“Yes…I know something of that,” Northlight said very softly. Ionwë looked at him and nodded slightly. Apparently he knew of Darkfin.
“Was he a Squirrel?” Ninniach asked from the corner where he had resumed his game with Perhael. Sam started. He had forgotten the little ’uns were still in the room.
“Of course not, dear,” Arasinya said. “Why don’t you and Perhael take your toys out to the garden to play? It’s a lovely day out.”
“And yes,” Ionwë said to Olórin, “that about Northlight being all they were not—I think that is what I had against him myself, all along. I never really thought he was interested in Arasinya that way. Rather, I hated him for being the brother to her that I should have been, and would not be…until later.”
After some more deliberating, the hunting party set out, with many exhortations from the womenfolk to be very careful. Arthion and Turin begged to be allowed to go, but Guilin told them very sternly not to even think about it. They turned away muttering and grumbling darkly about the unfairness of life in general until Arasirion informed them that his mother had a mare that was due to foal very soon, perhaps today, and offered to take them down to the horse farm. After a bit more grousing, they skipped off with him.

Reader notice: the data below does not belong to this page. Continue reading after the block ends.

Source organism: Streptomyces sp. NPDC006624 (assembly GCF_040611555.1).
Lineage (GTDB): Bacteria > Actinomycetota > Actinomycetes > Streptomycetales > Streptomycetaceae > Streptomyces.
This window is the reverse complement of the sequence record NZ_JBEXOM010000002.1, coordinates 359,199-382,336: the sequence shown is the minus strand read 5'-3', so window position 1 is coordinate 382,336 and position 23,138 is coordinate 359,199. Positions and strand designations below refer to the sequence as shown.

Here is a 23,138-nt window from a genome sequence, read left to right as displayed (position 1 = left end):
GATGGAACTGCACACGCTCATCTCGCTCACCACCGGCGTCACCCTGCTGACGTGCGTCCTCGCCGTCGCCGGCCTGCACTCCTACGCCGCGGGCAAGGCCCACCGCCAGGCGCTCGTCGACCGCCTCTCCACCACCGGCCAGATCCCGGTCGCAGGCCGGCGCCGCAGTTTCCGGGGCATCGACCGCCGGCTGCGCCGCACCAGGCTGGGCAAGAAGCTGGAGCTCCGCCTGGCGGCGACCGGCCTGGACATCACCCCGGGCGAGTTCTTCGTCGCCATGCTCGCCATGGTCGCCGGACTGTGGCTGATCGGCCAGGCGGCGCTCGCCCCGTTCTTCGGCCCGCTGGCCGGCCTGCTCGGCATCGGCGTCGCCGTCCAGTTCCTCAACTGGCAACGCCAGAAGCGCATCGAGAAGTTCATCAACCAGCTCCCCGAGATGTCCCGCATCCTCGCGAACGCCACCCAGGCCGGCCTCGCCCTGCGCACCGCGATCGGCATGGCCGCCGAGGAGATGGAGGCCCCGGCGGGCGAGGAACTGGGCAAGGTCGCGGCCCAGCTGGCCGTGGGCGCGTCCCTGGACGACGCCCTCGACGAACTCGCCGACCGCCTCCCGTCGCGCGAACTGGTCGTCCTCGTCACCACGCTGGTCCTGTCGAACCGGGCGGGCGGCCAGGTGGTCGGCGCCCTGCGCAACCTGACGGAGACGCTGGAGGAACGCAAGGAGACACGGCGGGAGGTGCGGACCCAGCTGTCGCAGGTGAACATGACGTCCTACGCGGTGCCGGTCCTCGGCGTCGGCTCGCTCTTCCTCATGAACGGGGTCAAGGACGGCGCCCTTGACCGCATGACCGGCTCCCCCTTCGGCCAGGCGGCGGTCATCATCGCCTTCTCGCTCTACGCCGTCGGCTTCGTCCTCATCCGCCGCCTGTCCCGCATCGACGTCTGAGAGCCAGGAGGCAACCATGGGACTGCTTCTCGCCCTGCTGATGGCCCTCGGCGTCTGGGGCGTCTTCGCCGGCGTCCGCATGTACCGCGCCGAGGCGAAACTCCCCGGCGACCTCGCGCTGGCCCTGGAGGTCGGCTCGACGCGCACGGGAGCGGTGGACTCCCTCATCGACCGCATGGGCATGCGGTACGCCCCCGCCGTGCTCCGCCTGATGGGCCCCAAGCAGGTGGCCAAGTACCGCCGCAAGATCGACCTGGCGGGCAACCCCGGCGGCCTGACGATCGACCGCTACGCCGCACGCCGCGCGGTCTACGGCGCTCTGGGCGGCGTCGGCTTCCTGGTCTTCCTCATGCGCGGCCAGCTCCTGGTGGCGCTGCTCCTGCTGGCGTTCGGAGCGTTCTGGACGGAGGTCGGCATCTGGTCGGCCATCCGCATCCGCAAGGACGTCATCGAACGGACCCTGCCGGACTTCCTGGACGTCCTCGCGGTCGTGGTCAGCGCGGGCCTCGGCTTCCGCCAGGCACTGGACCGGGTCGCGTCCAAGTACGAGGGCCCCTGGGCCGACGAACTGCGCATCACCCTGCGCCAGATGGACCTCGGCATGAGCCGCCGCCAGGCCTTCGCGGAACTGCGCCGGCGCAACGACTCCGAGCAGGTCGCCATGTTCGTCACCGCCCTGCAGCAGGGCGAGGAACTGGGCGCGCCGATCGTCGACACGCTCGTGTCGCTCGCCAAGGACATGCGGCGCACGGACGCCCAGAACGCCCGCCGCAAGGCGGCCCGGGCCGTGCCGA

“Ionwë,” Galadriel said, “I have decided to grant you passage to Aman if you should wish to go and make a new start in a land where you are not known. I know you do not truly enjoy copy-work, and if you do not mind my saying so, I think you need to get out in the light and work in the fresh air. You’re far too pale and peaked, and your eyes are bloodshot and squinty. I will send word to my relations there to find and give you work more suited to you.”